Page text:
Cakes piled with buttermilk icing and cookies with whipped cream sandwiched between them are delightful, but in the summer, those dairy-based toppings will melt in the midday sun. Consider some no-bake treats instead and keep them indoors until you’re ready to serve.
Although salads are an easy-to-make, light side dish to serve during the summer, forego the green salad at your next cookout. The lettuce will wilt in the heat and the dressing may spoil before any guest can take a bite. Instead, serve some vegetarian-friendly dishes like grilled veggies or opt for a salad recipe that omits the lettuce.
An ice-cold beer or a beautiful frozen mocktail on a hot summer day is refreshing and crisp. Warm beer and soda that have been sitting in the sun are less than ideal. If you’re serving drinks, be sure to keep them in a cooler and avoid hot chocolate or hot coffee.
While no summer is complete without ice cream, it may not be the best thing to serve at your cookout. Consider the facts: summer is hot and ice cream is cold. And unless you’re keeping your sundae bar indoors, chances are your sweet treat will be a soupy mess before your first guest gets to take a bite.
If your macaroni or potato salad happens to be mayonnaise-based, consider serving it in the fall at your next tailgate; it will not sit well and could even collect bacteria in warm conditions. Mayonnaise is acidic enough to keep foods from spoiling, but adding low-acid potatoes or pasta into the mix cancels that out. Consider serving a vinegar-based potato salad instead.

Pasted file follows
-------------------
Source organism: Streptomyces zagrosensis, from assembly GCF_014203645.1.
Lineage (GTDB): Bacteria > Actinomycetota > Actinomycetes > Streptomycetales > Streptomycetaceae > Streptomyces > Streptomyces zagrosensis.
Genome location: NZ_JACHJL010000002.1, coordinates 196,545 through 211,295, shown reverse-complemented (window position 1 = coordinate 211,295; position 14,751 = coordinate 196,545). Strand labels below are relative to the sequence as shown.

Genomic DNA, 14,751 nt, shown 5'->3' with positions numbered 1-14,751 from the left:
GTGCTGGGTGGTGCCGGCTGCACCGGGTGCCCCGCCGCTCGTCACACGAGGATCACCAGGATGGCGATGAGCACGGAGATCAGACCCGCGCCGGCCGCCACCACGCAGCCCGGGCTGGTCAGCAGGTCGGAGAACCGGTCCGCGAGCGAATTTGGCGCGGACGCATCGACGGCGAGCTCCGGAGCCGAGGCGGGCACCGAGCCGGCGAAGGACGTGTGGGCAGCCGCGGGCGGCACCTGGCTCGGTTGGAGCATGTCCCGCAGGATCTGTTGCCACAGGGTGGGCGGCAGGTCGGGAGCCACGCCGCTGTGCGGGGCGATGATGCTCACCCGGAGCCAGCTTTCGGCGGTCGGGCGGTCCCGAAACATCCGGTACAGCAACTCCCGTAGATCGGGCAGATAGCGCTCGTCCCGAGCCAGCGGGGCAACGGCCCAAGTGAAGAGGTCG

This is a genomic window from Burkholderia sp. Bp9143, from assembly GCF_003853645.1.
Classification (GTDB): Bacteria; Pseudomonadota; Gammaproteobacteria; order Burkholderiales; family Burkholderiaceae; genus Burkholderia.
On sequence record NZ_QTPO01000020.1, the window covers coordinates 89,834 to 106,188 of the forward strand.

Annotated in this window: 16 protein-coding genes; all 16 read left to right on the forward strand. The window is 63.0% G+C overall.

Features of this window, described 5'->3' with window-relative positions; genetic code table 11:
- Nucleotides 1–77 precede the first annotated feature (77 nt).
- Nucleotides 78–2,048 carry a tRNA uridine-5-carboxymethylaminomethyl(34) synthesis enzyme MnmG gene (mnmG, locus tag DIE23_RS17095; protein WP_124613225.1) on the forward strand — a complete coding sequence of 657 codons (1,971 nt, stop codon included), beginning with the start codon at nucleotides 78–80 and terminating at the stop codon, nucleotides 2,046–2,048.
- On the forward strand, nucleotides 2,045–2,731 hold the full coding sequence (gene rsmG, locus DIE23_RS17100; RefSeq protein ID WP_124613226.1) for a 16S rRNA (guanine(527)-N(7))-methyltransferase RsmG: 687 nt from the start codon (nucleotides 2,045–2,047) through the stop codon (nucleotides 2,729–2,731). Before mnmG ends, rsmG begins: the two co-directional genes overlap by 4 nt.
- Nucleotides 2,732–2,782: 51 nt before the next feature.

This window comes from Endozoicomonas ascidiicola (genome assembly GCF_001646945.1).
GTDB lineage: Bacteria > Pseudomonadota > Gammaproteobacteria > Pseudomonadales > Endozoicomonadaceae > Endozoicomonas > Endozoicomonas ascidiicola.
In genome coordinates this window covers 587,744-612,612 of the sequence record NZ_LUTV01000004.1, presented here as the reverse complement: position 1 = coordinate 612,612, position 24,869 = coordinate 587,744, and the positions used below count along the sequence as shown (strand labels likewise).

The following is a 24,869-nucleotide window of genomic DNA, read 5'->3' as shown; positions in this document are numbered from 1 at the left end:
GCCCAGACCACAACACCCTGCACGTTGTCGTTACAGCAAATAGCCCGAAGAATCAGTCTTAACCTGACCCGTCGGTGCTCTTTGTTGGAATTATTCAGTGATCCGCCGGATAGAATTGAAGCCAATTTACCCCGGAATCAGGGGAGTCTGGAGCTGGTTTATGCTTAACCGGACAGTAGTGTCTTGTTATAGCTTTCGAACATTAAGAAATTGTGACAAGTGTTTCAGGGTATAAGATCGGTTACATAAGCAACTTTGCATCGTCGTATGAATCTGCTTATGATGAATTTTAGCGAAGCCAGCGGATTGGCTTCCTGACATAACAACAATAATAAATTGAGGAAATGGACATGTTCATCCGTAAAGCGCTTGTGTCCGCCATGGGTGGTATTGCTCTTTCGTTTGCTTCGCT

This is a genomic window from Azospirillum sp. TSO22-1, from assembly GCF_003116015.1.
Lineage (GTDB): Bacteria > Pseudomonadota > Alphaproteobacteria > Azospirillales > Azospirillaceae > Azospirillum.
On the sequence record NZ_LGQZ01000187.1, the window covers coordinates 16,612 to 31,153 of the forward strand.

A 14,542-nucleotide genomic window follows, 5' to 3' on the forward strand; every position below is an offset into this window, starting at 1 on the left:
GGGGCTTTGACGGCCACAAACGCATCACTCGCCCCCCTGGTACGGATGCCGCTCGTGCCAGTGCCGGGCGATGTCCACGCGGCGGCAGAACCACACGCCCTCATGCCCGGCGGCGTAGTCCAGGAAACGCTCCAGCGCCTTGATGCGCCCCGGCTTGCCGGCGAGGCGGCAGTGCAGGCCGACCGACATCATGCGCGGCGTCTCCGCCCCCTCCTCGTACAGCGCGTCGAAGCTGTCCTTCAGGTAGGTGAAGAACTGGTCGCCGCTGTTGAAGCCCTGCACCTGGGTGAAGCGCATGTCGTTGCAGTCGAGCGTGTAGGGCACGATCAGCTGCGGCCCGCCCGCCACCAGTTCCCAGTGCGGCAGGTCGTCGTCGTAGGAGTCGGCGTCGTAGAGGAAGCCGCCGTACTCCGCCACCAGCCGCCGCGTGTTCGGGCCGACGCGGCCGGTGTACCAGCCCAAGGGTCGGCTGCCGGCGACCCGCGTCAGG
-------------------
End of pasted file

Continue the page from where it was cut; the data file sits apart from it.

The idea of a small backyard cookout may bring on images of delicious barbecued ribs or a nice piece of grilled chicken with barbecue sauce. Still, these foods can get messy fast and no one likes to carry on a conversation with someone whose face is covered in sauce. Consider some easy grilling recipes sans sauce, like Greek-marinated steak or herb-rubbed ribs.
Soup is hot and hard to eat when you’re standing around talking with friends and family. Save all those scrumptious soup and stew recipes for indoor weeknight dinners instead. Even a cold soup like gazpacho is tricky to eat while holding a beer or chasing the kids around.
Even if you’re getting it from the best sushi restaurant in your state, sushi is one of the absolute worst foods you can bring to a barbecue because it needs to be eaten quickly, and served cold and fresh. That makes it less than optimal for summer soirees.
Serving a dry, bland piece of meat is one of the top mistakes people make when grilling chicken or other types of protein. Be sure to use your salt, pepper and garlic powder or opt for a flavorful marinade before tossing your meat onto the grill.
If you’re cooking burgers and hot dogs, you’ll need buns in order to serve them properly. But serving plain buns straight from a plastic bag can downgrade even the best burger recipes. Spring for a potato roll or bakery bun with sesame seeds, then throw them on the grill to toast and you’ll have bread that’s fit for some of the best sandwich creations around.